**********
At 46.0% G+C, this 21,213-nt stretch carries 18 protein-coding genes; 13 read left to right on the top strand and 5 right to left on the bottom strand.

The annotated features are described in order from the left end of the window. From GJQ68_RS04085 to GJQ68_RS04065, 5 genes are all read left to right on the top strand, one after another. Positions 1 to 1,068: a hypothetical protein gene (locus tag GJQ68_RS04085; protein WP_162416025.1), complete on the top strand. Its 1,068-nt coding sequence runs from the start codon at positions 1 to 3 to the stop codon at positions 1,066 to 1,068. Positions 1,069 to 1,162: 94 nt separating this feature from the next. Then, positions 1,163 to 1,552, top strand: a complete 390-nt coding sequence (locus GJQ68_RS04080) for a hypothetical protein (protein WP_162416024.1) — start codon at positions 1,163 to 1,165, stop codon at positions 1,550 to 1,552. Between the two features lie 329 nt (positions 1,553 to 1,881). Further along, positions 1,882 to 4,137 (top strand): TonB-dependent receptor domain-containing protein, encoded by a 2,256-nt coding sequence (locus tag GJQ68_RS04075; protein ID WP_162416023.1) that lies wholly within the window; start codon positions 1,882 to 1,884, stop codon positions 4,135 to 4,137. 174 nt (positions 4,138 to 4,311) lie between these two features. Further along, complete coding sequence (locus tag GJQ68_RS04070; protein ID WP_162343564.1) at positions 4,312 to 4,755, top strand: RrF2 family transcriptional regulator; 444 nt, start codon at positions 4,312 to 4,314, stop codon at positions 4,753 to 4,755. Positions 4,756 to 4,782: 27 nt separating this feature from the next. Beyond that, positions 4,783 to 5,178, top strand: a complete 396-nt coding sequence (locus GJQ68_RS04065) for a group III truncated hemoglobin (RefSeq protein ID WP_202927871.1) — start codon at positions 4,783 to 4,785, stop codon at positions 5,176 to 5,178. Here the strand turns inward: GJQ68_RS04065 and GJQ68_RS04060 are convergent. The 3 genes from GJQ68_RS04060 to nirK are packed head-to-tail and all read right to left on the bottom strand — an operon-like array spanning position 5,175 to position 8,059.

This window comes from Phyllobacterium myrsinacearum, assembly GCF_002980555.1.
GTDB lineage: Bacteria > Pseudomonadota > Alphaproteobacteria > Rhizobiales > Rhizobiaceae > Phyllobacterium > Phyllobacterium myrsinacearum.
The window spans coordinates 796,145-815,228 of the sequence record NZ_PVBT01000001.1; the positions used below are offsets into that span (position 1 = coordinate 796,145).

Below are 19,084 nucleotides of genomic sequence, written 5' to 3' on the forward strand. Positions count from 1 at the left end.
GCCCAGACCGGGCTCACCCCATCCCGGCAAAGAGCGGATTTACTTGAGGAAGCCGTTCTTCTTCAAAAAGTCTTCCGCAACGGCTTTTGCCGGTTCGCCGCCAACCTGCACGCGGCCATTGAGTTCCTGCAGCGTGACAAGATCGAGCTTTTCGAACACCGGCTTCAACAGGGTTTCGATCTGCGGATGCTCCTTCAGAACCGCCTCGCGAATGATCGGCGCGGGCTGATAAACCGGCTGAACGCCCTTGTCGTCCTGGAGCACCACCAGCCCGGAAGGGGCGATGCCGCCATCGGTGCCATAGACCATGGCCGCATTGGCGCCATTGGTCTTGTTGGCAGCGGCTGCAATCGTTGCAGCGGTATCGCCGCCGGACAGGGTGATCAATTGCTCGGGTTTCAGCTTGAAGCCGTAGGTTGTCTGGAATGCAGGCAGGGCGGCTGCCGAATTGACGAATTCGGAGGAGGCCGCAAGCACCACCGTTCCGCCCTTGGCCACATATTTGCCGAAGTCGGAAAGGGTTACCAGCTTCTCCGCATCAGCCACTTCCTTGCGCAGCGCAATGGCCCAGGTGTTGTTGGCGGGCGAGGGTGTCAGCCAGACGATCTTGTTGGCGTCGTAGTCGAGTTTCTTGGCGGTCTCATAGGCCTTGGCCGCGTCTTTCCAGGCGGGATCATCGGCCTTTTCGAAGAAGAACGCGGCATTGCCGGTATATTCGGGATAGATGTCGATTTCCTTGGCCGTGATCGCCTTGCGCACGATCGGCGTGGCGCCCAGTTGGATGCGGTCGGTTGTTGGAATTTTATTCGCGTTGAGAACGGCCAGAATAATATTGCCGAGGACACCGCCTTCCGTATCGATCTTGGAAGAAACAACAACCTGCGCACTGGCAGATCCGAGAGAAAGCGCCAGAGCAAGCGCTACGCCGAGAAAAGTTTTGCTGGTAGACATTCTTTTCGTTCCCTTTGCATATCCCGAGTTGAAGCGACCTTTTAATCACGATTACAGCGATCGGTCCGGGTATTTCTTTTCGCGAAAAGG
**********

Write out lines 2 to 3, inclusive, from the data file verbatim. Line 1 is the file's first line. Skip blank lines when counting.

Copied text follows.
The annotated features are described in order from the left end of the window. From GJQ68_RS04085 to GJQ68_RS04065, 5 genes are all read left to right on the top strand, one after another. Positions 1 to 1,068: a hypothetical protein gene (locus tag GJQ68_RS04085; protein WP_162416025.1), complete on the top strand. Its 1,068-nt coding sequence runs from the start codon at positions 1 to 3 to the stop codon at positions 1,066 to 1,068. Positions 1,069 to 1,162: 94 nt separating this feature from the next. Then, positions 1,163 to 1,552, top strand: a complete 390-nt coding sequence (locus GJQ68_RS04080) for a hypothetical protein (protein WP_162416024.1) — start codon at positions 1,163 to 1,165, stop codon at positions 1,550 to 1,552. Between the two features lie 329 nt (positions 1,553 to 1,881). Further along, positions 1,882 to 4,137 (top strand): TonB-dependent receptor domain-containing protein, encoded by a 2,256-nt coding sequence (locus tag GJQ68_RS04075; protein ID WP_162416023.1) that lies wholly within the window; start codon positions 1,882 to 1,884, stop codon positions 4,135 to 4,137. 174 nt (positions 4,138 to 4,311) lie between these two features. Further along, complete coding sequence (locus tag GJQ68_RS04070; protein ID WP_162343564.1) at positions 4,312 to 4,755, top strand: RrF2 family transcriptional regulator; 444 nt, start codon at positions 4,312 to 4,314, stop codon at positions 4,753 to 4,755. Positions 4,756 to 4,782: 27 nt separating this feature from the next. Beyond that, positions 4,783 to 5,178, top strand: a complete 396-nt coding sequence (locus GJQ68_RS04065) for a group III truncated hemoglobin (RefSeq protein ID WP_202927871.1) — start codon at positions 4,783 to 4,785, stop codon at positions 5,176 to 5,178. Here the strand turns inward: GJQ68_RS04065 and GJQ68_RS04060 are convergent. The 3 genes from GJQ68_RS04060 to nirK are packed head-to-tail and all read right to left on the bottom strand — an operon-like array spanning position 5,175 to position 8,059.

This window comes from Phyllobacterium myrsinacearum, assembly GCF_002980555.1.